How Does Sleep Affect Your Mental Health?
Your sleep and your mental health are closely connected. In fact, it is a two-way relationship in which the quality of your sleep affects the level of your mental wellbeing and vice versa.
That means if you are experiencing mental health problems, you are more likely to develop sleep disorders such as insomnia. At the same time, if you do not get enough sleep, your mental performance decreases significantly, as this study published by the American Academy of Sleep Medicine (AASM) suggests. It shows that poor sleeping has the same effects on your brain like binge drinking and marijuana use.
If you feel mentally exhausted, for example, at work, it might be time to give sleep a higher priority in your life.
Why is sleep crucial for mental health at work?
For many of us, work plays a significant role in our lives. Work is where we spend much of our time, and where we socialize and make our friends. Having a fulfilling job is essential for gaining confidence, and it positively impacts your mental health and general wellbeing. At least that’s the theory…
The problem is that so many of us just don’t feel that way. Do you know that feeling when you look around in your office, and none of your colleagues seems happy to be working there? No smiling people who are having positive conversations. Instead, everyone seems to be out for themselves. In case you are working in a really toxic environment, you might even be experiencing a lot of infighting and paranoia as well as gossip and rumors. No wonder that there is little to no enthusiasm at such a workplace and it is definitely not an environment in which you can thrive.
Sadly enough, that kind of work environment is not a rarity. So it comes as no surprise that one of the leading causes of sick leave is mental health problems in the workplace. People often blame high-stress levels and poor work-life balance as the main risk factors. As a consequence, the main focus of most programmes to improve the mental wellbeing of the employees is to decrease work-related distress and increase resilience.
While activities to relieve stress are indeed vital for a more balanced mental health as well as to improve poor morale at the workplace, it is evident that such programmes are in most cases solely daytime-focused. However, recent research suggests that for your mental wellbeing during the day there is another factor equally important: to get a good night’s sleep.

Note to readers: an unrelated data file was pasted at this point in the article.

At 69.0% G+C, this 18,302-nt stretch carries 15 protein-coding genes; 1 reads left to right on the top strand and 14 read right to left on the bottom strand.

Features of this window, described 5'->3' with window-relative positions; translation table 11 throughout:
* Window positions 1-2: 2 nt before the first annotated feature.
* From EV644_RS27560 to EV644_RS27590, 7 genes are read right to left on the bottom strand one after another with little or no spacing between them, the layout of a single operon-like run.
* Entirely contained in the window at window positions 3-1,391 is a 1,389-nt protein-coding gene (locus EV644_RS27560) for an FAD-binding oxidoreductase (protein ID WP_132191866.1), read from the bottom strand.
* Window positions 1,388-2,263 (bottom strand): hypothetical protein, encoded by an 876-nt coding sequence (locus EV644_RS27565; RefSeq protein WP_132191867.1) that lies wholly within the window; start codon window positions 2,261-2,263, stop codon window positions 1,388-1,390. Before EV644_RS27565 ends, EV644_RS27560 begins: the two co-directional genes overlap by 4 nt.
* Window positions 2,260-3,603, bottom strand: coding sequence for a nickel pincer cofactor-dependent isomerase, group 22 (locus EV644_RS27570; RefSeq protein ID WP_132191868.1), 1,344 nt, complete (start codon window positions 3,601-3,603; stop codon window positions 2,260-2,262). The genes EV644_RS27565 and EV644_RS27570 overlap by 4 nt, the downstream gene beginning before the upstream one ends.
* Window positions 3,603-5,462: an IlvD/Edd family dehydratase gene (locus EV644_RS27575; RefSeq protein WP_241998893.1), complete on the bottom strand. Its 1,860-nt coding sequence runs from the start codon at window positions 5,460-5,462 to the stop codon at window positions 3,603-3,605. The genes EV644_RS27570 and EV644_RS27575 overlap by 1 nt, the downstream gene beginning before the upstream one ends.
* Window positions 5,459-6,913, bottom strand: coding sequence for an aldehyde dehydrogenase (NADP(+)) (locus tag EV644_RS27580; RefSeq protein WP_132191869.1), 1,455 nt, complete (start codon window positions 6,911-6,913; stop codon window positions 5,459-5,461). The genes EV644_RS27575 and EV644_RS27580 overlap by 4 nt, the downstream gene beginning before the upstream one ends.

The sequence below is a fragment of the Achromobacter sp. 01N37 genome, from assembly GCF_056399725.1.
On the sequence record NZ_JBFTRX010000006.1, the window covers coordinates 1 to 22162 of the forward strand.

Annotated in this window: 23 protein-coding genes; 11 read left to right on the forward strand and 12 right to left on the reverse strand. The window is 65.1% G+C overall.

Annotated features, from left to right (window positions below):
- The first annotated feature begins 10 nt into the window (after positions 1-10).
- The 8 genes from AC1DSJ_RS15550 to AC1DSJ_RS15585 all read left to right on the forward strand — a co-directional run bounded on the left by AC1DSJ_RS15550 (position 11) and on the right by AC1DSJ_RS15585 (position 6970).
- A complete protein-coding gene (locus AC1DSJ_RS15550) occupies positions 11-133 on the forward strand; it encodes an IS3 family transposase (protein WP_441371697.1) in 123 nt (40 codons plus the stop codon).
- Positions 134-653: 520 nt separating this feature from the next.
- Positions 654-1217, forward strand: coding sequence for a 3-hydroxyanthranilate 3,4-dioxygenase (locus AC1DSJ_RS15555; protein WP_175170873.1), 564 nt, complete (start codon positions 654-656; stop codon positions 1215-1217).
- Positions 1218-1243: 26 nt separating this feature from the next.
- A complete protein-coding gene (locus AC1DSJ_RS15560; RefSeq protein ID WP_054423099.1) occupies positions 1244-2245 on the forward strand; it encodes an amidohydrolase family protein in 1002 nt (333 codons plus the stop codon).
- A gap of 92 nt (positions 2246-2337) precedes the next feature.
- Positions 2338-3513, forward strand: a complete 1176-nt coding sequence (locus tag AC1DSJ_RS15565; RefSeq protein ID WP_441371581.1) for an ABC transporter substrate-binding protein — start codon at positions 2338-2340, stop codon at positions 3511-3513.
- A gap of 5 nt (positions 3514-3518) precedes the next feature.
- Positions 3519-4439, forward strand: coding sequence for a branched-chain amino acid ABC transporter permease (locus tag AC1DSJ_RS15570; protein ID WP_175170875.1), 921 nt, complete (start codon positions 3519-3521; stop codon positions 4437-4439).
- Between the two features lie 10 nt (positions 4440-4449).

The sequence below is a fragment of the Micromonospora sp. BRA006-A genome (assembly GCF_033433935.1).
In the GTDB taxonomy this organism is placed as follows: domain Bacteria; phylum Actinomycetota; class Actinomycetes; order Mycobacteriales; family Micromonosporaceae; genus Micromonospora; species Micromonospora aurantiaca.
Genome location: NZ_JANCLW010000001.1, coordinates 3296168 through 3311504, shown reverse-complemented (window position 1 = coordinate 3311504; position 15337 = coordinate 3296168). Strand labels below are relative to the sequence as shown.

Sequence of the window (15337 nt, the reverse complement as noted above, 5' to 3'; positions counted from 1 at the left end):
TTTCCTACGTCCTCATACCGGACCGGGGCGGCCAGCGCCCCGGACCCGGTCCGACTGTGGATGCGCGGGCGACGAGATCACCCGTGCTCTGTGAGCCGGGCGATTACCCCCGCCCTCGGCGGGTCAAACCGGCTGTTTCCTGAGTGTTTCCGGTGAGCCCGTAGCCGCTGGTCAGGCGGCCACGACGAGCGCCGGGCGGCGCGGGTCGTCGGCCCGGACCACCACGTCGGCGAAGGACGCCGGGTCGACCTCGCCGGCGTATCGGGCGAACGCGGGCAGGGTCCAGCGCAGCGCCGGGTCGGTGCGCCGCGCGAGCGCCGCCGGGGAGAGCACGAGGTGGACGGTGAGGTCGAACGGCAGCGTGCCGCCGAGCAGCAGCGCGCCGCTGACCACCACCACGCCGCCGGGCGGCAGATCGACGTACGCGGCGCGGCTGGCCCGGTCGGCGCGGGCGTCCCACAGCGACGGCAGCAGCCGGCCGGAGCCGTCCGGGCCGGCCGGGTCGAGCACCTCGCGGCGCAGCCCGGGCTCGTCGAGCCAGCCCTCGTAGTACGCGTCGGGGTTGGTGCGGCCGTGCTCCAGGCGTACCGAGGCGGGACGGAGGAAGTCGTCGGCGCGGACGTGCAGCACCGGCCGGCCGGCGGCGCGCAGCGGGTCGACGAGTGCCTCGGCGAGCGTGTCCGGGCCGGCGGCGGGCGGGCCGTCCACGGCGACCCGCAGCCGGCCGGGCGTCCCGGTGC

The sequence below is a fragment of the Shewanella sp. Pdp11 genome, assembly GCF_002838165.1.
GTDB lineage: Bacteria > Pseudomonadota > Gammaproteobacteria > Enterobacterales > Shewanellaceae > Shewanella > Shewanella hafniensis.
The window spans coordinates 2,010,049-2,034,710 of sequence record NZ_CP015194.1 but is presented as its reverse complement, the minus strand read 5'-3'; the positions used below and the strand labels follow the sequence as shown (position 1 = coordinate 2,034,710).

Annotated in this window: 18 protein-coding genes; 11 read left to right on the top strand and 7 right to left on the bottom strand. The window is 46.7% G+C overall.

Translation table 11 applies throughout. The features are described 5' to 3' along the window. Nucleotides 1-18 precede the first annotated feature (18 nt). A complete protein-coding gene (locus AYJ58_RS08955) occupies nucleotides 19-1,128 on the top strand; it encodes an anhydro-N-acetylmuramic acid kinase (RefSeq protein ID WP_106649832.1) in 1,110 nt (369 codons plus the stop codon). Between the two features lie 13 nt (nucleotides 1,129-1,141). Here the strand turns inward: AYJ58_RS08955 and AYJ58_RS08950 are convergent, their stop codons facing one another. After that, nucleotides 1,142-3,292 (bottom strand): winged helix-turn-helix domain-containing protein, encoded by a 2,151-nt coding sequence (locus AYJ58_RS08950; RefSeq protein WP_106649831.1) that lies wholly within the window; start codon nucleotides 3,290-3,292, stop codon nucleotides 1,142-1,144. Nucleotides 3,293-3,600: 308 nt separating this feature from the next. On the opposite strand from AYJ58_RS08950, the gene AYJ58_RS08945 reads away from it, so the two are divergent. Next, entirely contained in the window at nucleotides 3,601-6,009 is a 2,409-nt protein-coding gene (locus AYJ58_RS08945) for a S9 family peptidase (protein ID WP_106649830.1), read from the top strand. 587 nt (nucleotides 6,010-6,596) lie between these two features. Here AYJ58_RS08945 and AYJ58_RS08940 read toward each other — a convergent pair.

For a long time, poor sleep and sleep disorders were mainly seen as a symptom of mental illness. Nowadays, it is well known that it is often also the other way round: not getting enough sleep can increase the risk of mental illness. The truth is that if you are not sleeping enough or experiencing disrupted sleep continuously, you are prone to get stuck in a vicious cycle whereby your lack of sleep is fuelling your mental health risk, and vice versa.
What is the connection between poor sleep and mental health?
Let me ask you this: How are you feeling after a restless night in which you were waking up every few hours with a racing brain? It’s doubtful that you are waking up the next morning feeling energized and ready to tackle the day. Instead, you start the day feeling tired, unhappy, or grumpy for no obvious reason. At work, you have problems to concentrate and to stay focused. But the worst thing is that you may see yourself as well as the people and the conditions around you in a much more negative light. Inadequate sleep can really take the joy of life from you in no time.
Unfortunately, this is all very natural if you don’t sleep well. And it shows that poor sleep has a significant impact on your mental health. In fact, many of the chemicals produced by your brain are responsible for both, for you sleep well as well as for managing your mental health. That’s why it is not surprising that when one fails, so does the other.
Lack of sleep can have the same effect as high levels of negative stress. Same as stress, poor sleep has the capacity to rewire your brain in a way that that part of your brain becomes dominant which is responsible for triggering fight- and flight-reactions. If this state is prolonged, you are on much higher risk for depression or may even experience even strong emotions of anxiety, leading to one or more of the following symptoms:
- Lack of energy, motivation or interest
- Problems concentrating
- Feeling overwhelmed even by simple daily tasks
- Fear or panic in everyday situations